In Taiwan, I ultimately ended up making friends with locals by looking on Craigslist for locals looking for a native English speaker with whom they could practice. I helped them learn English and they helped me learn Mandarin.
Meredith: For me, the lesson was about learning to appreciate the many forms of cultural diversity. For example, while the U.S. culture is quite diverse, a few groups tend to dominate. In contrast, Singapore has over 50 different cultural groups and there tends to be much more integration, interaction and appreciation across cultures in everyday life.
As a result, when we returned to the U.S. shortly after the events of 9/11, we actually experienced a bit of reverse culture shock. We’d had these amazing experiences and met so many wonderful people on this beautiful island, but few people here at home were interested in hearing about it. It was a time of strong nationalism and things felt very different. When I got the email from UT about this new global mentoring program, I sent it to Jim and the kids right away. I’m glad we’ll now be able to help students adjust to the culture in Singapore, as well as help prepare them for some of the feelings they may experience upon re-integrating into U.S. culture.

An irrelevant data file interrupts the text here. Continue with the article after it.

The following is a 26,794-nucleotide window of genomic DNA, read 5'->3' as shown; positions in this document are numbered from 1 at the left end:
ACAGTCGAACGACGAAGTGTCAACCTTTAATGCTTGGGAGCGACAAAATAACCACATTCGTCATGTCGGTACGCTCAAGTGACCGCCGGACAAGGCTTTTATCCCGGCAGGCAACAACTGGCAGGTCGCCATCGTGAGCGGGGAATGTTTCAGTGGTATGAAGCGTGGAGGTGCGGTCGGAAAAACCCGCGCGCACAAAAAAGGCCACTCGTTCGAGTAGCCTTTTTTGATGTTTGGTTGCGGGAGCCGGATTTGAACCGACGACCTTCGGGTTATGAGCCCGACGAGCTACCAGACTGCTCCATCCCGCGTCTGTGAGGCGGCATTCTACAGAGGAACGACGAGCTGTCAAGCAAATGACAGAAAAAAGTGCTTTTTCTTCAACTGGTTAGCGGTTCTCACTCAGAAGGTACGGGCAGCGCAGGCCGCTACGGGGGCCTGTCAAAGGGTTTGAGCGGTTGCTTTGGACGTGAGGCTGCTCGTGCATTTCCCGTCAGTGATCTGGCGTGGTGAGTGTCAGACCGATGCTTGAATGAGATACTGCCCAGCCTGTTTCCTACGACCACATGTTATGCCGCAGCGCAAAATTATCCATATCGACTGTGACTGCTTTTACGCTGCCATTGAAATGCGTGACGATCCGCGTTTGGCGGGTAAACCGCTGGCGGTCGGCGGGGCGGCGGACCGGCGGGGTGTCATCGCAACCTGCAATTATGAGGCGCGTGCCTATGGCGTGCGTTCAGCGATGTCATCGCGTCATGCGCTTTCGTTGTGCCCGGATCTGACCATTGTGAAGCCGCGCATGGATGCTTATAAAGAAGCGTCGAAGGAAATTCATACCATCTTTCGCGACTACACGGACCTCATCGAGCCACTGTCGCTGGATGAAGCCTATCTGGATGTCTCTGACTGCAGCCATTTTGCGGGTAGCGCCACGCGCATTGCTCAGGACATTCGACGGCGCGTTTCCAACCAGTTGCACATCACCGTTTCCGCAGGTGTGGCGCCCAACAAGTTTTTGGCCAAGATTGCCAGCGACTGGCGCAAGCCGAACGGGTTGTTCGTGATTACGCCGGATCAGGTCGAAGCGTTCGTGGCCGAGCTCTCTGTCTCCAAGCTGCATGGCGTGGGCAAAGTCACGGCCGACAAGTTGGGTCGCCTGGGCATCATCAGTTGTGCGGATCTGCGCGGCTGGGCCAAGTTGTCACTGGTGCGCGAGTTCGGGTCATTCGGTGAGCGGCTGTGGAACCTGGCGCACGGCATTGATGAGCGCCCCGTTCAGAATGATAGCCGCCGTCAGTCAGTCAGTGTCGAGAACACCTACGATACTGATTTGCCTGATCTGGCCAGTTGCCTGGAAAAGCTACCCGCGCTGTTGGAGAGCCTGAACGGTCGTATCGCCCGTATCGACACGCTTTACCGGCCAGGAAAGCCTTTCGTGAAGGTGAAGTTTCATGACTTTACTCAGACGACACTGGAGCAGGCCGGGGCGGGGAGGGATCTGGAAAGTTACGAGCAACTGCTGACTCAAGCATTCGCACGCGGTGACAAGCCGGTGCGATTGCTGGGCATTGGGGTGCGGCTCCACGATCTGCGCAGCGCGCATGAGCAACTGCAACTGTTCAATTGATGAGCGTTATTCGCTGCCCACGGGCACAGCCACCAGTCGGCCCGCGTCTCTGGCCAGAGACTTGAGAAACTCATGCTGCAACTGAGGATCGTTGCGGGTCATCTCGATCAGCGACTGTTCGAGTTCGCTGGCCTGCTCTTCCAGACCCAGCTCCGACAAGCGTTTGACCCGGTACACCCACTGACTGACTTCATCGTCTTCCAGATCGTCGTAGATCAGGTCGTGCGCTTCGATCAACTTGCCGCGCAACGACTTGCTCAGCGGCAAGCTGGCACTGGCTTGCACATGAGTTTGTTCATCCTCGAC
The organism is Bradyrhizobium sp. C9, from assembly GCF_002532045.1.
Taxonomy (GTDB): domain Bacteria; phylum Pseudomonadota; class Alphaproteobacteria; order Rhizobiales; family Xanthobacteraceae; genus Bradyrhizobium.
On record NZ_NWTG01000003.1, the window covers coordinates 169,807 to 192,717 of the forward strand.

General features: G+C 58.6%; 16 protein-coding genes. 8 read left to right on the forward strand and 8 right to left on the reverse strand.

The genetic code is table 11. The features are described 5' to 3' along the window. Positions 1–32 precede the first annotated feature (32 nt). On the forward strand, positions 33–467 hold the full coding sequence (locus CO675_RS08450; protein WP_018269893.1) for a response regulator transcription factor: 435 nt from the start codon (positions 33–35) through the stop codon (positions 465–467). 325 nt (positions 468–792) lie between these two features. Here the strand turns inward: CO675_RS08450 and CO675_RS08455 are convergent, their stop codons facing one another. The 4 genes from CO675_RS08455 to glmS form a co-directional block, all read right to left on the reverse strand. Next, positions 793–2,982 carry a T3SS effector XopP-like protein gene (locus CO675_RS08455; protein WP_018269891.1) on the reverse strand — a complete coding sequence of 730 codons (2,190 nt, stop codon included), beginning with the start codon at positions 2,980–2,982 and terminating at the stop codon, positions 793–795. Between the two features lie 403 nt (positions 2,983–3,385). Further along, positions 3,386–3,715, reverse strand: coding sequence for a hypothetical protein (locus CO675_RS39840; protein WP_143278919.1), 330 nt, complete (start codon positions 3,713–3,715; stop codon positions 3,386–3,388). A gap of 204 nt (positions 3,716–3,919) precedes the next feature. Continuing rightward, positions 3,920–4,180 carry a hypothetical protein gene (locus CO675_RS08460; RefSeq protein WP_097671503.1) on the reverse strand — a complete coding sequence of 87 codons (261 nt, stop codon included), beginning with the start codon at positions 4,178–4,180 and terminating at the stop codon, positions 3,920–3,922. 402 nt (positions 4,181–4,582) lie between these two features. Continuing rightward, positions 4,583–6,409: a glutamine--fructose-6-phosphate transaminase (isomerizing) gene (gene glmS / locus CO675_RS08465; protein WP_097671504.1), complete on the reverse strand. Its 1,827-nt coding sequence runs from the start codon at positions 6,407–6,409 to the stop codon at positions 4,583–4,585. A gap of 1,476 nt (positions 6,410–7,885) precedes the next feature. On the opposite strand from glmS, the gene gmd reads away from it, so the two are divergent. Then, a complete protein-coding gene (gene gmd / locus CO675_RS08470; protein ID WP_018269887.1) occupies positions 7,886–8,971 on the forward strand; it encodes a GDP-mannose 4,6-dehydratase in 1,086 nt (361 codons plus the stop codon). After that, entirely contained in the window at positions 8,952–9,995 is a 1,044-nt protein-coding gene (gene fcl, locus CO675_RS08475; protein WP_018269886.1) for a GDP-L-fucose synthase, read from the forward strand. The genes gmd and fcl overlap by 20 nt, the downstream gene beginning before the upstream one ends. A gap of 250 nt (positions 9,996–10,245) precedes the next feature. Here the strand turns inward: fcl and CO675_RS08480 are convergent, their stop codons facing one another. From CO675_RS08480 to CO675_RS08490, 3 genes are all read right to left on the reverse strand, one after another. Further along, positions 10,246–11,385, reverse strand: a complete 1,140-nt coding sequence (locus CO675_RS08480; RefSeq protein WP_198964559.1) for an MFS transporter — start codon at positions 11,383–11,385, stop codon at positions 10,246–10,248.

Colin: Our family’s travels ignited my passion for living and traveling overseas, which completely changed my life and career plans. My parents were back from Singapore and living in Texas again when I finished my degree at The University of Texas at Austin. Then my dad’s job sent my parents to Shanghai, China and I decided to go with them. Leaving for Shanghai was the first time the decision to move overseas was completely my own, and it was a great decision for me. Shanghai is one of those cities like Austin that people never want to leave. It’s got such great energy, culture and so much to explore – and I even met my fiancé there.